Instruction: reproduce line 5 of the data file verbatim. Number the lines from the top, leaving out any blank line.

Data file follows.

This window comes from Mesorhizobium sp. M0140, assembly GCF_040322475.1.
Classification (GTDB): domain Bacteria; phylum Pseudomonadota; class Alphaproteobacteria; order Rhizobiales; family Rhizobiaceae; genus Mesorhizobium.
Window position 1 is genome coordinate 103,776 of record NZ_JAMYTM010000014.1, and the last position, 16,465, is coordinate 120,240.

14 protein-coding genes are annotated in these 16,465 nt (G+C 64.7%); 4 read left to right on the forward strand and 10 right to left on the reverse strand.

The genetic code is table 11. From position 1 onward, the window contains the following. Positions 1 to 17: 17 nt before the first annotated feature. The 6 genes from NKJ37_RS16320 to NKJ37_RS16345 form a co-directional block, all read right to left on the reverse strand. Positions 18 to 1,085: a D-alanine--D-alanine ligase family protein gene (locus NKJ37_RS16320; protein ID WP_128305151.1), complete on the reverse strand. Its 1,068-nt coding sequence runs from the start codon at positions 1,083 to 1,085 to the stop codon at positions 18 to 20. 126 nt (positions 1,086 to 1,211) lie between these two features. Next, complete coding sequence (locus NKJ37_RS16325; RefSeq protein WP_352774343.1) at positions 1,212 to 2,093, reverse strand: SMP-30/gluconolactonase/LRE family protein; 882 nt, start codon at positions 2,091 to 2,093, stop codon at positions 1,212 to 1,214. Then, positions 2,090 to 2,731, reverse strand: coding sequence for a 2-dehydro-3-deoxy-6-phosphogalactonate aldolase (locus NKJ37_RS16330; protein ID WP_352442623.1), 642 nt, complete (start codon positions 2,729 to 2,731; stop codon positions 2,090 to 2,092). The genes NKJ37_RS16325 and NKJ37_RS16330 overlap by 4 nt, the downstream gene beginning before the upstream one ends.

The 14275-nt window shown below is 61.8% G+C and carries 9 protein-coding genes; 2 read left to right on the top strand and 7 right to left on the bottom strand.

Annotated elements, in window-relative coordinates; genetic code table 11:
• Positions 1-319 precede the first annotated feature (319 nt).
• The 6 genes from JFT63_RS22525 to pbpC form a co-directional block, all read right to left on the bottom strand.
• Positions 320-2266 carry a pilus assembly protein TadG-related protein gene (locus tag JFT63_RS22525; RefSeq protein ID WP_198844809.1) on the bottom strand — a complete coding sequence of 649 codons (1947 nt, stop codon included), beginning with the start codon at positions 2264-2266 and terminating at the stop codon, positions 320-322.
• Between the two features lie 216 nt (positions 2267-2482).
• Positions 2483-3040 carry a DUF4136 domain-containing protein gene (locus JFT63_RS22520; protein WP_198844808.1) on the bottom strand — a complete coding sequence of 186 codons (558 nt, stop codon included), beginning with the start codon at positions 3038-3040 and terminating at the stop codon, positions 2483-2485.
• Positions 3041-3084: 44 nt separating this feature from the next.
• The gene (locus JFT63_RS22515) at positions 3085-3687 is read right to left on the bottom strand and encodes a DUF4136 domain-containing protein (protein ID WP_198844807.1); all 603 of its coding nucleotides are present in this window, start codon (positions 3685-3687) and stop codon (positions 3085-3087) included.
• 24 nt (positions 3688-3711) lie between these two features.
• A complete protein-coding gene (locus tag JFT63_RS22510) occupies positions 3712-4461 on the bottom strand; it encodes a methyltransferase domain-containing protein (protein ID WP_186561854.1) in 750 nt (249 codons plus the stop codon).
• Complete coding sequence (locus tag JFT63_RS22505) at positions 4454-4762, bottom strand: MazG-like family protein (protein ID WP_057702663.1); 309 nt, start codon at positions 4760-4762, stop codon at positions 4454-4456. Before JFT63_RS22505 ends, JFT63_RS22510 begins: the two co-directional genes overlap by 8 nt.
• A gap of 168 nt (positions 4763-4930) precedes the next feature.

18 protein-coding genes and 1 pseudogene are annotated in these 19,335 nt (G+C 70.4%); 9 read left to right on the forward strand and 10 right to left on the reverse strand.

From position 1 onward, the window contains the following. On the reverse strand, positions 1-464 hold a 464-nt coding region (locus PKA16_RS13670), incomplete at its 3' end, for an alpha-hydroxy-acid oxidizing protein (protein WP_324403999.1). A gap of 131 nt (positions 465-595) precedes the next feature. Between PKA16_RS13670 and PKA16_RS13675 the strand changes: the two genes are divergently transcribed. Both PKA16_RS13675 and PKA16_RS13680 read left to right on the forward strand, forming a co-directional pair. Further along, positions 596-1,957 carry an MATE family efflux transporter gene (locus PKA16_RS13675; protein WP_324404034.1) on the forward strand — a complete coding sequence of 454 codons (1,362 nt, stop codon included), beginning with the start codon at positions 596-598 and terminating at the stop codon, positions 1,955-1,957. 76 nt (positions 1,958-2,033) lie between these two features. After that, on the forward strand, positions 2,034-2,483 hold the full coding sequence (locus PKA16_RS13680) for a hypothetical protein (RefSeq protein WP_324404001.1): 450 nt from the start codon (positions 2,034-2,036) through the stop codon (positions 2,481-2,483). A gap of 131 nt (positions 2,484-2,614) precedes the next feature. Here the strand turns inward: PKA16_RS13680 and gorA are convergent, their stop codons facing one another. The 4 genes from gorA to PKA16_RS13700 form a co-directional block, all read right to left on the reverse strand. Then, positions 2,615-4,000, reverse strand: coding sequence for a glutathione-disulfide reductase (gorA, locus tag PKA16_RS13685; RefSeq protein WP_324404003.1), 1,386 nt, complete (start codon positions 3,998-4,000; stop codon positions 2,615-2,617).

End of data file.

The genetic code is table 11. From position 1 onward, the window contains the following. Positions 1 to 17: 17 nt before the first annotated feature. The 6 genes from NKJ37_RS16320 to NKJ37_RS16345 form a co-directional block, all read right to left on the reverse strand. Positions 18 to 1,085: a D-alanine--D-alanine ligase family protein gene (locus NKJ37_RS16320; protein ID WP_128305151.1), complete on the reverse strand. Its 1,068-nt coding sequence runs from the start codon at positions 1,083 to 1,085 to the stop codon at positions 18 to 20. 126 nt (positions 1,086 to 1,211) lie between these two features. Next, complete coding sequence (locus NKJ37_RS16325; RefSeq protein WP_352774343.1) at positions 1,212 to 2,093, reverse strand: SMP-30/gluconolactonase/LRE family protein; 882 nt, start codon at positions 2,091 to 2,093, stop codon at positions 1,212 to 1,214. Then, positions 2,090 to 2,731, reverse strand: coding sequence for a 2-dehydro-3-deoxy-6-phosphogalactonate aldolase (locus NKJ37_RS16330; protein ID WP_352442623.1), 642 nt, complete (start codon positions 2,729 to 2,731; stop codon positions 2,090 to 2,092). The genes NKJ37_RS16325 and NKJ37_RS16330 overlap by 4 nt, the downstream gene beginning before the upstream one ends.